founder of Facebook. “How do we use the media to reverse the trend of women and minorities losing interest in STEM fields and to counteract the stereotypic message that they do not have the ability to compete in these fields?” she asked. Greer wondered if some of the new technologies, such as Siri (Speech Interpretation and Recognition Interface) and others, can be used to provide at least a cursory level of virtual assistance and mentoring to reach underrepresented groups of students. He said that while nothing can replace human interactions when it comes to mentoring and career coaching, the need to reach a broader audience will require new delivery methods of career information.
Khalili then commented on the recent announcement from the mayor of New York that all of the city’s public schools will be required to teach computer science and the similar measures that Chicago and San Francisco are taking. “That is fabulous, but who is going to be teaching all of these computer science classes and how do we incentivize people to go into low-paying teaching jobs when they can go to Lockheed Martin, IBM, and Yahoo and make more money?” she asked. One possibility, she suggested, would be for companies to develop programs for their employees to work with local schools and for organizations such as Teach for America to increase the focus on STEM. Yahoo, for example, has an internship program that takes new college graduates, places them in programs to train teachers about computer science, and then brings them into the company workforce. Debt forgiveness could also serve as a powerful incentive to draw STEM-trained students into the education workforce.
Roy Swift, from Workcred, said he firmly believes the conversation should be more about learning than education. He noted that research shows that there is a return on investment from corporate efforts to facilitate continual learning among employees (Mallon et al., 2012; Brown and Duguid, 1991; Eurich, 1985), something companies are starting to embrace. On the other hand, he said, the education community has been reductionistic about how learning occurs, and these two factors combine to contribute to the problem. “How do we open industry more to talk about learning and continued competency of its own employees?” asked Swift. Sarah Simmons, from the Howard Hughes Medical Institute, turned this problem around and said educational institutions need to think about what skills their degrees confer and not just about education as a form of credentialing. “Can we talk about how to balance the need for institutions to be more responsive to industry’s needs and still provide students with an education that enables them to be lifelong learners?” asked Simmons.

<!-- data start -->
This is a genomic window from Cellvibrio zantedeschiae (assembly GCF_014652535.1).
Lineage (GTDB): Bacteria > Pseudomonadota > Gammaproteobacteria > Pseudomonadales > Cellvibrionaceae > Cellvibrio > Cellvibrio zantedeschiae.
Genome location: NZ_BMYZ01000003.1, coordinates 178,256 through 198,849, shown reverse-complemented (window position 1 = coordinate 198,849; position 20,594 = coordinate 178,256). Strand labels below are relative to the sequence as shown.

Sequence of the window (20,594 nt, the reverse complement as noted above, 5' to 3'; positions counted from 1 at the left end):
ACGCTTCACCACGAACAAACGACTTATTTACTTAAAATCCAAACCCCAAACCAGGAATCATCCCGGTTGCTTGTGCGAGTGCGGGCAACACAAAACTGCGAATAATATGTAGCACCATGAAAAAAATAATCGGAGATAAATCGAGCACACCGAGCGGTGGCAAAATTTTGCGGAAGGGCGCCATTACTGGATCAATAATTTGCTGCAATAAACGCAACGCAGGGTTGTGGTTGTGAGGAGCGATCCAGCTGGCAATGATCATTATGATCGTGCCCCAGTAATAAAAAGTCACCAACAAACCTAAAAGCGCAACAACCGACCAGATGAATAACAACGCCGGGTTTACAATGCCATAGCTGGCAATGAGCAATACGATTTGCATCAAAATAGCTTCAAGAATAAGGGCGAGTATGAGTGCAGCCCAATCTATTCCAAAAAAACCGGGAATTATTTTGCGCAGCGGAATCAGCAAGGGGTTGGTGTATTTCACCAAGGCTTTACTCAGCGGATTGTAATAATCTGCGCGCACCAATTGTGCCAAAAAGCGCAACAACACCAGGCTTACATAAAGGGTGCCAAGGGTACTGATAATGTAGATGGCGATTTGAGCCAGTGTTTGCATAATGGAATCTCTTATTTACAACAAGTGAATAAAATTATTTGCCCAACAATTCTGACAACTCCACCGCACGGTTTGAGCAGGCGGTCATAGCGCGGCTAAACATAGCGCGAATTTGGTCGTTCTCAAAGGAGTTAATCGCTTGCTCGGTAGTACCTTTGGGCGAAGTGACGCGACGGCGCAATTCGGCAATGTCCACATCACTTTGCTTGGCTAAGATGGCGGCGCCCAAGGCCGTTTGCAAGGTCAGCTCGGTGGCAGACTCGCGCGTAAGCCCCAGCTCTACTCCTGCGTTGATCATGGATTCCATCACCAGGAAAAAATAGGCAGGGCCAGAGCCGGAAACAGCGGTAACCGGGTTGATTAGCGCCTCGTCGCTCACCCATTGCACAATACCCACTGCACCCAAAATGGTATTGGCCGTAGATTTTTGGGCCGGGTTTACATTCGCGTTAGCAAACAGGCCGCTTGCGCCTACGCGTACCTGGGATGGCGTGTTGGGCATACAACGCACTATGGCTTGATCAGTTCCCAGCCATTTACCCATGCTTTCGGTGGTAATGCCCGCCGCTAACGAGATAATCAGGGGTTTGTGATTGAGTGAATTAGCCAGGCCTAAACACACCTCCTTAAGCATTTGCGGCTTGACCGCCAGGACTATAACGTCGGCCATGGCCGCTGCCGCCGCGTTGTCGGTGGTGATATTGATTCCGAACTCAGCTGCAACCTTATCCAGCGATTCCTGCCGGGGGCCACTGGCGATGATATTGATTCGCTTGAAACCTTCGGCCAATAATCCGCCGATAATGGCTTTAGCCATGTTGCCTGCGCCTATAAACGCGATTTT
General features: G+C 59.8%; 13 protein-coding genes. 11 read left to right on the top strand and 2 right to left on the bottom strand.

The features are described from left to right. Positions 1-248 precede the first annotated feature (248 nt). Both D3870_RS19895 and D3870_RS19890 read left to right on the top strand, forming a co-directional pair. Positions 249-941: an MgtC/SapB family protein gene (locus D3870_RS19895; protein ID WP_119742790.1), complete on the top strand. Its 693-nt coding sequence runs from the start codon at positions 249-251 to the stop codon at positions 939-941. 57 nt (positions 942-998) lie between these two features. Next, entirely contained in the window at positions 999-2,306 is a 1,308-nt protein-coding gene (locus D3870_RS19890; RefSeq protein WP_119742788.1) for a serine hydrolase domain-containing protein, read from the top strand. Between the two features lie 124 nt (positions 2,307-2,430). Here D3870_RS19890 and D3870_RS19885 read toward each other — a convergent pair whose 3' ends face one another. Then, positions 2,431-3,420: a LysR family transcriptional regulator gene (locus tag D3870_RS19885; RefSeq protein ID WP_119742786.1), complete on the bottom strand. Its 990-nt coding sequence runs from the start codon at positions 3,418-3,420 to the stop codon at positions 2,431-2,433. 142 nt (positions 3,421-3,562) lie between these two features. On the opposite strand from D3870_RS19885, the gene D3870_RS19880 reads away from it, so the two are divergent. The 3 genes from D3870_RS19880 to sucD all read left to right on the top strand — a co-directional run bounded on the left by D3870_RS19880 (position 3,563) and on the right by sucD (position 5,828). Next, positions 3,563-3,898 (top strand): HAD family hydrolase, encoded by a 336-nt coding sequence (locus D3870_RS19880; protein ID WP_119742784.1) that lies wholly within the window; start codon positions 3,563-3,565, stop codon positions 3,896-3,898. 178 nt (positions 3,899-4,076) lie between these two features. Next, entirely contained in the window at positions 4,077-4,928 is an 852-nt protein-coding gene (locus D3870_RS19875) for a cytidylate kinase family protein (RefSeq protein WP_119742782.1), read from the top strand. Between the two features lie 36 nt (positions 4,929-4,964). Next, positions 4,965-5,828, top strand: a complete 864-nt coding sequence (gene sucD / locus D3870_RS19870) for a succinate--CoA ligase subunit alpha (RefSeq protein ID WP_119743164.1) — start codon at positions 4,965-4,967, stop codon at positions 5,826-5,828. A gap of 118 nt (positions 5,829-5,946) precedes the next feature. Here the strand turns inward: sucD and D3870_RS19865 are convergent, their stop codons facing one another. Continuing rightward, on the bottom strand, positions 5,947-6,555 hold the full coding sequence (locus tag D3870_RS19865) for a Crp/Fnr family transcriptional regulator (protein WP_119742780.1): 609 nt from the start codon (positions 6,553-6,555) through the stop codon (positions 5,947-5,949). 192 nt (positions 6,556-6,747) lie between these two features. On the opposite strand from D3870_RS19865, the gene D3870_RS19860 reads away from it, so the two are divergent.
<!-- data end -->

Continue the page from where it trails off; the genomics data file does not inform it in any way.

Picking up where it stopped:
Greer responded that degrees are just outcomes, and today Lockheed Martin looks more for a specific type of individual, one who shows academic curiosity, critical thinking skills, business acumen, and an entrepreneurial mindset. McNelly added that the manufacturers she works with
need employees with a set of core competencies, so she has worked with programs to embed certifications of competency in the overall academic pathway. “The challenge is to take needed technical knowledge, map it into an academic pathway, and then surround it with all the other skills we’ve talked about today so that employers do not have to take students to square one when they hire them,” said McNelly.